Date: May 8, 2006
About: Bruce Shipp - Class of 1981
By Steve Eighinger
Herald-Whig Staff Writer
Maj. Bruce Shipp and Lt. Adam Hafez are bookend members of what is arguably the world's most elite jet pilot training program - and both proudly claim Quincy as their hometown. In fact, some members of their families have known one another for 40 years.
"But I had no direct contact with Adam until he got here," said Shipp, who has served as one of Hafez's instructors.
"Here" is Sheppard Air Force Base near Wichita Falls, Texas, home of the Euro-NATO Joint Jet Pilot Training Program. ENJJPT is the world's only multi-nationally manned and managed flying training operation, producing combat pilots for NATO, the North Atlantic Treaty Organization.
Shipp, 42, will soon retire after a 20-year career in the Air Force, a tenure that saw him be part of the first wave of attacks in the initial Gulf War. He flew 29 missions over Iraq.
Hafez, 26, has been at Sheppard for 14 months and is beginning to grasp onto what it entails to be one of the best of the best. Shipp has no doubts Hafez will uphold the tradition of this proud program.
"On Adam's first solo, he was on my
wing," Shipp said. "He's going to do well."
NATO is an alliance of 26 countries from North America and Europe committed to fulfilling the goals of the 1949 North Atlantic Treaty, which was designed to safeguard the "freedom, stability and well-being" of those nations.
All member countries that participate in the military aspect of the alliance contribute forces and equipment, which together constitute the integrated military structure of NATO.
The ENJJPT Wing - as it is referred to in flight circles - is part of that unique structure and was established in the 1970s in the spirit of NATO. It has been headquartered in the United States for almost 30 years.
ENJJPT has a U.S. Air Force commander and a German Air Force operations group commander in the top two leadership positions. Command and operations officers' positions in the flying training squadrons rotate among the participating nations.
Officers from all 13 participating nations fill subordinate leadership positions throughout the wing. Six nations - Denmark, Germany, Italy, the Netherlands, Norway, and the United States - provide instructor pilots based on their number of student pilots.
Canada, Greece, Portugal, Spain and Turkey do not have student pilots in training, but do provide one instructor pilot. Belgium and the United Kingdom are signatories, but do not have an instructor pilot or student at ENJJPT.
"As an example of this totally integrated structure, an American student pilot may have a Norwegian instructor pilot, a Dutch flight commander, a Turkish section commander, an Italian operations officer and a German squadron commander," said Mike Mikito, chief of media relations at Sheppard AFB.
"I now have lifelong friends from these other countries," Hafez said. "You can count on them to do what they say they will."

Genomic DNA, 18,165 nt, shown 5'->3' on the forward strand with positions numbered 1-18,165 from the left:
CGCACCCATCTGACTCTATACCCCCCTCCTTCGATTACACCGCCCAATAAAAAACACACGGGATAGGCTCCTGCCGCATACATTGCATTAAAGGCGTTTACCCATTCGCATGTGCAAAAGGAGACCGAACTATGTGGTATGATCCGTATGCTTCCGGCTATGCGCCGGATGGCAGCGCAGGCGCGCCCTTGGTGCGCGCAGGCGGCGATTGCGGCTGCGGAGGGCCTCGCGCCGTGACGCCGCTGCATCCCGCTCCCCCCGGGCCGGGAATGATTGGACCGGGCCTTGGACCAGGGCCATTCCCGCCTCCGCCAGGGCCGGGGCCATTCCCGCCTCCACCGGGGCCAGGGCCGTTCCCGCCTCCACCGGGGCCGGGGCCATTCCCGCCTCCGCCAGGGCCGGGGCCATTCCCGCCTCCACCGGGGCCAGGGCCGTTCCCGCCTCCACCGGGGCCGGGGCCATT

That can be especially important in today's tumultuous political climates.
"The world is more volatile than ever," Shipp said.
Approximately 250 student pilots earn their wings at ENJJPT annually after a 55-week, three-phased training regimen. Training for that and other related programs at Sheppard is supported by a staff of more than 1,300 military, civilian and contract personnel.
Shipp will soon be moving to the civilian side of flying, going to work for Southwest Airlines, which will allow the 1981 graduate of Quincy High School to continue living out his lifelong dream. Both Shipp and Hafez said all they have "ever wanted to do is fly."
"My dad used to fly for Moorman's and QNI back in Quincy," said Shipp, who with his wife, June, have two high school-aged sons, Zach and Alex. "I grew up wanting to fly."
Shipp's parents, Alden and Joyce, now live in Kansas. His sister, Kate Sanders, who is a teacher, lives with her husband, Steve, in Quincy.
During his career, Shipp also has been stationed at bases in Virginia, New Mexico and Canada, but easily the most memorable period as a pilot for him occurred during the first Gulf War, specifically the opening night of the conflict.
"That was the most interesting and the most intense night of my life,"
Hafez, a 1999 product of QHS, said he was addicted to flight before he started school, and has spent most of his formative years preparing for the opportunity to become a fighter pilot.
"I was hooked at age 5," Hafez said. "My mom was a pilot and I used to help her pull the plane out of the hangar. Then I'd go flying with her."
The rest, as they say, is history.
"I always knew what I wanted to do, and thought about going to the (Air
Force) academy, but wound up at the University of Illinois where I majored in aerospace engineering," said Hafez, whose mom, Sharon, and dad, Walid, still live in the Quincy area. So do grandparents Arthur and Gwen Greenbank, plus his uncle and aunt, Arthur and Sally Greenbank.
After graduating from Illinois, Hafez joined the Air Force and applied for admission to the ENJJPT program.
"This is the most difficult program to get into," Hafez said.
Hafez spends most of his days splitting time between the classroom and the sky. Those days begin with briefings at 6 a.m., but he has no complaints.
He's in the early stages of living out his dream, just like Shipp did 20 years before him.
While the highlights of Hafez's career are yet to unfold, Shipp has started to reflect back on his own and he would not change a thing.
"I have seen a good part of the world ... and worked with people from all over the world," Shipp said. "Everything has been a high point in my career. It has been a privilege to serve my country."
About 20 years from now, look for similar words to be offered by Hafez.
Contact Staff Writer Steve Eighinger at firstname.lastname@example.org or (217) 221-3377